.NET Framework 1.1 Security Guidelines - Registry

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- J.D. Meier, Alex Mackman, Michael Dunner, Srinath Vasireddy, Ray Escamilla and Anandha Murukan


Contents

Encrypt the data stored in the registry

The registry can provide a secure location for storing sensitive application configuration data, such as encrypted database connection strings. You can store configuration data under the single, local machine key (HKEY_LOCAL_MACHINE) or under the current user key (HKEY_CURRENT_USER). Either way, make sure you encrypt the data using DPAPI and store the encrypted data, not the clear text.

HKEY_LOCAL_MACHINE

If you store configuration data under HKEY_LOCAL_MACHINE, remember that any process on the local computer can potentially access the data. To restrict access, apply a restrictive access control list (ACL) to the specific registry key to limit access to administrators and your specific process or thread token. If you use HKEY_LOCAL_MACHINE, it does make it easier at installation time to store configuration data and also to maintain it later on.


HKEY_CURRENT_USER

If your security requirements dictate an even less accessible storage solution, use a key under HKEY_CURRENT_USER. This approach means that you do not have to explicitly configure ACLs because access to the current user key is automatically restricted based on process identity.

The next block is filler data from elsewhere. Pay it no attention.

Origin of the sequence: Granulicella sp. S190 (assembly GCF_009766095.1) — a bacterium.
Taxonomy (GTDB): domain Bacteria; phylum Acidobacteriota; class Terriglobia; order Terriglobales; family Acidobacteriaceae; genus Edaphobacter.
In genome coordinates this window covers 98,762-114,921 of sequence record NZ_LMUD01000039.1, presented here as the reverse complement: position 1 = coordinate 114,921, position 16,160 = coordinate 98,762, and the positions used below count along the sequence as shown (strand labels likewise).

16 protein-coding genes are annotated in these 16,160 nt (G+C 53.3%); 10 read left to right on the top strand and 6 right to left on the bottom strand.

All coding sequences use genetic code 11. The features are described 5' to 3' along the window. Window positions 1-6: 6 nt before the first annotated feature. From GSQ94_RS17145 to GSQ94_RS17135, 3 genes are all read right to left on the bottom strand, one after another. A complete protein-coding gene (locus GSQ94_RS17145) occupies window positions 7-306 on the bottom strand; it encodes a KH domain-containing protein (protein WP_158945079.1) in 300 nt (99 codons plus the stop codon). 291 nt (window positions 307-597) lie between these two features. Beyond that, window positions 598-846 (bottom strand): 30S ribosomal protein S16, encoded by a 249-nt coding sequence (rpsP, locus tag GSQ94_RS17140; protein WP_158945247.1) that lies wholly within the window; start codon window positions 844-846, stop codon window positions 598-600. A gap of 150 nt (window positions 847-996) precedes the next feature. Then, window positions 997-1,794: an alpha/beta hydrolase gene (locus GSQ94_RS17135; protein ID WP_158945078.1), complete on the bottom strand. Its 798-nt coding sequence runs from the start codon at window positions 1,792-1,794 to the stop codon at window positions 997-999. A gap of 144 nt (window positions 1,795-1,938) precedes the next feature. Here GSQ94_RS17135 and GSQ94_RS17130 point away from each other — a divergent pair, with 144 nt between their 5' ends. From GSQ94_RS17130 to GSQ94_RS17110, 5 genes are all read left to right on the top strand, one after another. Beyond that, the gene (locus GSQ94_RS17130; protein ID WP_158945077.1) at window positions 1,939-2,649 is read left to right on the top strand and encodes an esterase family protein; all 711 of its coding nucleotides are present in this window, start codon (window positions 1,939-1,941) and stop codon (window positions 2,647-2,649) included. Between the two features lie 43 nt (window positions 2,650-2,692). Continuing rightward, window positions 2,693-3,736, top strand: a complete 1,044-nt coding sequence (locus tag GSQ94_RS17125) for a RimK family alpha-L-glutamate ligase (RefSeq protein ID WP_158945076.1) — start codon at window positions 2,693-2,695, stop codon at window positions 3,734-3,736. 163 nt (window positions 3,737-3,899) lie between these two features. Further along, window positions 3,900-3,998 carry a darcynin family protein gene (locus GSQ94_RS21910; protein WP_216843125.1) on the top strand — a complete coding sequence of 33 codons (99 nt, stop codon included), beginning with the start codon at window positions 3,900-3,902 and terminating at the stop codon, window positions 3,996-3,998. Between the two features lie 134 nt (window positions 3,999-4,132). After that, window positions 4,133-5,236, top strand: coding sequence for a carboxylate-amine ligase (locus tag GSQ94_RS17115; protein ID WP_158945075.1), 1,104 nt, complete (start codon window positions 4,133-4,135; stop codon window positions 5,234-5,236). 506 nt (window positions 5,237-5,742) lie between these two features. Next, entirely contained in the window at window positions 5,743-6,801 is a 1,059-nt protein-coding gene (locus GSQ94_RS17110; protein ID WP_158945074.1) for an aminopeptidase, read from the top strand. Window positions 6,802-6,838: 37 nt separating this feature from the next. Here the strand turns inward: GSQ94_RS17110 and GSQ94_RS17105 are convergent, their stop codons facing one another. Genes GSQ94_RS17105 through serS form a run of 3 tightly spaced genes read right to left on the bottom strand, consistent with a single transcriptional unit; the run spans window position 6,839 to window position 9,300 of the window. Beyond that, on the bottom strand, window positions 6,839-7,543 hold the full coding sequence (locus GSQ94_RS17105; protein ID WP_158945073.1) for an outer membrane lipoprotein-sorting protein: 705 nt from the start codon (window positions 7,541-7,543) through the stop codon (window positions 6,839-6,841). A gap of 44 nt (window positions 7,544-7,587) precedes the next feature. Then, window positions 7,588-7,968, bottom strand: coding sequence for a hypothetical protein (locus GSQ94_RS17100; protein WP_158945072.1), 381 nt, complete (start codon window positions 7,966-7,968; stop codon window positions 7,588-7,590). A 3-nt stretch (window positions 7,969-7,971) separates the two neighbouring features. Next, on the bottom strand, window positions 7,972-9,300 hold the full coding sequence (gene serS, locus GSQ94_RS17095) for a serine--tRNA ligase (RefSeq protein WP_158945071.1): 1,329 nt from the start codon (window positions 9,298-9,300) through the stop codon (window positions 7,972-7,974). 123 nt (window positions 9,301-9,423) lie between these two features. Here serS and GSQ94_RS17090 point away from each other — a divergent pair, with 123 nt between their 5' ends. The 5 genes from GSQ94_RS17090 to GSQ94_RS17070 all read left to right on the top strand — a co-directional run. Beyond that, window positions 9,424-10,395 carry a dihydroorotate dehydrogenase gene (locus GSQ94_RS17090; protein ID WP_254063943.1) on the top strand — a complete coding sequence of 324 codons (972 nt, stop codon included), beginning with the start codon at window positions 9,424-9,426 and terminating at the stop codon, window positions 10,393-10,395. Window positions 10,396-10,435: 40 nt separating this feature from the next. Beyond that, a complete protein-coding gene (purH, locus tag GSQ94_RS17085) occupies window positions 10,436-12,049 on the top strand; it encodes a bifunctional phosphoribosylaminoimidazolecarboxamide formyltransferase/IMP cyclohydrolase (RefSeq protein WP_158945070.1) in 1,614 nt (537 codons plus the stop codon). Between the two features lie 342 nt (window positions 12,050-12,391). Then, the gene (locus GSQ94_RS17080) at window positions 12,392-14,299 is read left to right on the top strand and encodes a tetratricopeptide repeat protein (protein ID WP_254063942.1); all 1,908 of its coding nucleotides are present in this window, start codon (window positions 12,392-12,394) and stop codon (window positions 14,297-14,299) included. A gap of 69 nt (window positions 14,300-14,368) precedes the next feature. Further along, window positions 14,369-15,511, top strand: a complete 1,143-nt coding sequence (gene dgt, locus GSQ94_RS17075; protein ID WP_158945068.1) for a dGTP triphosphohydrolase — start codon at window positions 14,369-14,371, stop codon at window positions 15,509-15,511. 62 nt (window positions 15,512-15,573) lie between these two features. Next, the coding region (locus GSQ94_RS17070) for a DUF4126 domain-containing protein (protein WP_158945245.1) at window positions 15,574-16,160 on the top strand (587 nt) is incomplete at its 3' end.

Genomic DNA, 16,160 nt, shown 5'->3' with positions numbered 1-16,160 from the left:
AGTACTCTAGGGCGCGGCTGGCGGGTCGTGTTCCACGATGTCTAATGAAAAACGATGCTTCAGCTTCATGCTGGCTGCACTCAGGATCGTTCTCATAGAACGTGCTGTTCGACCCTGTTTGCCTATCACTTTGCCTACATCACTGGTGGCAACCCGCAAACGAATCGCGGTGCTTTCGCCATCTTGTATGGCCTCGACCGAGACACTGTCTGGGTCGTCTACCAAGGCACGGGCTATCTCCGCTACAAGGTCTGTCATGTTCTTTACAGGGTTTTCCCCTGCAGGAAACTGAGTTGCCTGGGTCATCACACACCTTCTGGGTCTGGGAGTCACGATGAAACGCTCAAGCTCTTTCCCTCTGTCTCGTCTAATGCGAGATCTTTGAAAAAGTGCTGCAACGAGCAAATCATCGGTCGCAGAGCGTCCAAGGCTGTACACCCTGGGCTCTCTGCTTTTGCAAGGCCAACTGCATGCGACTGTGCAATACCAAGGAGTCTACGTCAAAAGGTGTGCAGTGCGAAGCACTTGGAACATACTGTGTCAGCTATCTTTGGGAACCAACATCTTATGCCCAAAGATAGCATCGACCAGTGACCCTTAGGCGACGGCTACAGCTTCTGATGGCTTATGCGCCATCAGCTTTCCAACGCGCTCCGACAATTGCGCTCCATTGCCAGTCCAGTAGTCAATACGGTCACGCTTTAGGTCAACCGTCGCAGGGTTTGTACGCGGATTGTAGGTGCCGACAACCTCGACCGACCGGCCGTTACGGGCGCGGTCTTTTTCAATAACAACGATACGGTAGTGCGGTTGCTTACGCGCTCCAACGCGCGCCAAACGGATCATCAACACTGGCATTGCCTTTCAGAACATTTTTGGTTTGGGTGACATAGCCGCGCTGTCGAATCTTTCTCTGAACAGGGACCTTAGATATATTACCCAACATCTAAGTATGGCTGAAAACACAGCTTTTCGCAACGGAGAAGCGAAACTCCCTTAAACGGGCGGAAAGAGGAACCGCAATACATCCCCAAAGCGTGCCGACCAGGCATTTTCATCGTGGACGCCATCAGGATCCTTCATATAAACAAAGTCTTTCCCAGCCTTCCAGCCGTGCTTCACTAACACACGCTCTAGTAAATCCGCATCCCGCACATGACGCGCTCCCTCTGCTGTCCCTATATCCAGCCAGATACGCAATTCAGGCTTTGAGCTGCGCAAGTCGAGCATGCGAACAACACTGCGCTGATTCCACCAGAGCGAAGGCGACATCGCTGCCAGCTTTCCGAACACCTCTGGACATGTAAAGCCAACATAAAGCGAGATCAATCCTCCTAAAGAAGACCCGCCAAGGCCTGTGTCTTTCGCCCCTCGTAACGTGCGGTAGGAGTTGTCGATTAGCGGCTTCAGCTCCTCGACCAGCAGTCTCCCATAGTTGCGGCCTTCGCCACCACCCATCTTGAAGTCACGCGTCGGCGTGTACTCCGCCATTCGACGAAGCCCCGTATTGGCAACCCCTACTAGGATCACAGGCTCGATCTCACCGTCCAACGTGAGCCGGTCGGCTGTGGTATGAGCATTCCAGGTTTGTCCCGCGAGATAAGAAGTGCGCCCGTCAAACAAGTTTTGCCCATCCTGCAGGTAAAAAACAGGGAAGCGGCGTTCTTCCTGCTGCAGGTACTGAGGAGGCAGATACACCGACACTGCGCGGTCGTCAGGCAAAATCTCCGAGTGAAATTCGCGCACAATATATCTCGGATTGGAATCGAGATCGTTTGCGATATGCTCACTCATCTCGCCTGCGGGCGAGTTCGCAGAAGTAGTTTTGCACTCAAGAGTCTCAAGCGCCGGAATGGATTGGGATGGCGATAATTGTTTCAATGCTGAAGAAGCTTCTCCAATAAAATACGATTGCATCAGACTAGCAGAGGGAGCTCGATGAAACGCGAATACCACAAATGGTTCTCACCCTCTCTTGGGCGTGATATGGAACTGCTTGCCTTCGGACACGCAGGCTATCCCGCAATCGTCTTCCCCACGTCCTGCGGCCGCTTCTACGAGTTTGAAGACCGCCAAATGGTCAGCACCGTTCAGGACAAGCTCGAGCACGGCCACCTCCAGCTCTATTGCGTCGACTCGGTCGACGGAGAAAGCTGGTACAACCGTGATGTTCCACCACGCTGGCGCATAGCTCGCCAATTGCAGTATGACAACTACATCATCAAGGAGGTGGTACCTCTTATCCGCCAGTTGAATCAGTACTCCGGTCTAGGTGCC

HKEY_CURRENT_USER allows more restrictive access because a process can only access the current user key, if the user profile associated with the current thread or process token is loaded.

The .NET Framework loads the user profile for the ASPNET account on Windows 2000. On Windows Server 2003, the profile for this account is only loaded if the ASP.NET process model is used. It is not loaded explicitly by Internet Information Services (IIS) 6 if the IIS 6 process model is used on Windows Server 2003.

Reading from the Registry

The following code fragment shows how to read an encrypted database connection string from under the HKEY_CURRENT_USER key using the Microsoft.Win32.Registry class.

using Microsoft.Win32;
public static string GetEncryptedConnectionString()
{
 return (string)Registry.
                CurrentUser.
                OpenSubKey(@"SOFTWARE\YourApp").
                GetValue("connectionString");
}

For more information about how to use the code access security RegistryPermission to constrain registry access code for example to limit it to specific keys, see "Registry" in Chapter 8, "Code Access Security in Practice." at http://msdn.microsoft.com/library/en-us/dnnetsec/html/THCMCh08.asp

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